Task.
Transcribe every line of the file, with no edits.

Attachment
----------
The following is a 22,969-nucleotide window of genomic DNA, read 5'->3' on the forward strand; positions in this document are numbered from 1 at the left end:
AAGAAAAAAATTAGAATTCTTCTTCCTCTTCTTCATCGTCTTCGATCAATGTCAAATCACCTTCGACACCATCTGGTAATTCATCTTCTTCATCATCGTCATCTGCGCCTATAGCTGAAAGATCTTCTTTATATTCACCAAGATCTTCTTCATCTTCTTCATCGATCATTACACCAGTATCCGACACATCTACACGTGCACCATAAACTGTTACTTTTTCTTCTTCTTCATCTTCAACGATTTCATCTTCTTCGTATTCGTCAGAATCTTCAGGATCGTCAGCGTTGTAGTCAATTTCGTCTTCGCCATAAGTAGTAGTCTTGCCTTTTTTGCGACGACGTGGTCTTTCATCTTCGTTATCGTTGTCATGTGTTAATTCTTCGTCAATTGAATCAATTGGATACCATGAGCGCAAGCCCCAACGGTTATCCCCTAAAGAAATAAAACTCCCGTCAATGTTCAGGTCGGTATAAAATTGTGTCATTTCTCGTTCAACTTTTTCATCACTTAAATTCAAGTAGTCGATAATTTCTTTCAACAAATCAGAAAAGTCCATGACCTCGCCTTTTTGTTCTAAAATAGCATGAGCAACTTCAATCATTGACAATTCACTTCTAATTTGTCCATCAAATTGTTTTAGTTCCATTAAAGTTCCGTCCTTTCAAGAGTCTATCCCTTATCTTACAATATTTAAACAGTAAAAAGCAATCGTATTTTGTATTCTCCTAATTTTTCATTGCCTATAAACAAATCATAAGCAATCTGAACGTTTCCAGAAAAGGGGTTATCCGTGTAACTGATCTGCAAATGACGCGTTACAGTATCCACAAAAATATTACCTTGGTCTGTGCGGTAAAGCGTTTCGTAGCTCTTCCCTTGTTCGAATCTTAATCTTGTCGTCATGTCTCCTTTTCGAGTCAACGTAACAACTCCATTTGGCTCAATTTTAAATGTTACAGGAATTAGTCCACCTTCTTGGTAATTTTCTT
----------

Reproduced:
The following is a 22,969-nucleotide window of genomic DNA, read 5'->3' on the forward strand; positions in this document are numbered from 1 at the left end:
AAGAAAAAAATTAGAATTCTTCTTCCTCTTCTTCATCGTCTTCGATCAATGTCAAATCACCTTCGACACCATCTGGTAATTCATCTTCTTCATCATCGTCATCTGCGCCTATAGCTGAAAGATCTTCTTTATATTCACCAAGATCTTCTTCATCTTCTTCATCGATCATTACACCAGTATCCGACACATCTACACGTGCACCATAAACTGTTACTTTTTCTTCTTCTTCATCTTCAACGATTTCATCTTCTTCGTATTCGTCAGAATCTTCAGGATCGTCAGCGTTGTAGTCAATTTCGTCTTCGCCATAAGTAGTAGTCTTGCCTTTTTTGCGACGACGTGGTCTTTCATCTTCGTTATCGTTGTCATGTGTTAATTCTTCGTCAATTGAATCAATTGGATACCATGAGCGCAAGCCCCAACGGTTATCCCCTAAAGAAATAAAACTCCCGTCAATGTTCAGGTCGGTATAAAATTGTGTCATTTCTCGTTCAACTTTTTCATCACTTAAATTCAAGTAGTCGATAATTTCTTTCAACAAATCAGAAAAGTCCATGACCTCGCCTTTTTGTTCTAAAATAGCATGAGCAACTTCAATCATTGACAATTCACTTCTAATTTGTCCATCAAATTGTTTTAGTTCCATTAAAGTTCCGTCCTTTCAAGAGTCTATCCCTTATCTTACAATATTTAAACAGTAAAAAGCAATCGTATTTTGTATTCTCCTAATTTTTCATTGCCTATAAACAAATCATAAGCAATCTGAACGTTTCCAGAAAAGGGGTTATCCGTGTAACTGATCTGCAAATGACGCGTTACAGTATCCACAAAAATATTACCTTGGTCTGTGCGGTAAAGCGTTTCGTAGCTCTTCCCTTGTTCGAATCTTAATCTTGTCGTCATGTCTCCTTTTCGAGTCAACGTAACAACTCCATTTGGCTCAATTTTAAATGTTACAGGAATTAGTCCACCTTCTTGGTAATTTTCTT